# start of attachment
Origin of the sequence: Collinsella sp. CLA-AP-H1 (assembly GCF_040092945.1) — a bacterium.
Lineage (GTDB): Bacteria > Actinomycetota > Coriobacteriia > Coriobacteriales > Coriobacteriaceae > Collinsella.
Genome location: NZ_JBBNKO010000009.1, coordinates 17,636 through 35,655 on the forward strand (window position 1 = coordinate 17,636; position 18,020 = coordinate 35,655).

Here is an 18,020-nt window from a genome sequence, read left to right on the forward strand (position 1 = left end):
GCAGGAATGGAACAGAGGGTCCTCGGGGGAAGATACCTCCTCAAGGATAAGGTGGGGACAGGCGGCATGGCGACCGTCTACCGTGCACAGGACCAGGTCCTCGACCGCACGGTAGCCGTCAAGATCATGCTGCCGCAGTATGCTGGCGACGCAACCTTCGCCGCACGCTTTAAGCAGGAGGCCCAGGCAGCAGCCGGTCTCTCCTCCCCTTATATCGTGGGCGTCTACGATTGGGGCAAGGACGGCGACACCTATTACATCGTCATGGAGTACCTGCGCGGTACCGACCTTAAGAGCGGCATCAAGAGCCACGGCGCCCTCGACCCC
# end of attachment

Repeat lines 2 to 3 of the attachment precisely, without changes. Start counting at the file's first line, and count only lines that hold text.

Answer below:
Lineage (GTDB): Bacteria > Actinomycetota > Coriobacteriia > Coriobacteriales > Coriobacteriaceae > Collinsella.
Genome location: NZ_JBBNKO010000009.1, coordinates 17,636 through 35,655 on the forward strand (window position 1 = coordinate 17,636; position 18,020 = coordinate 35,655).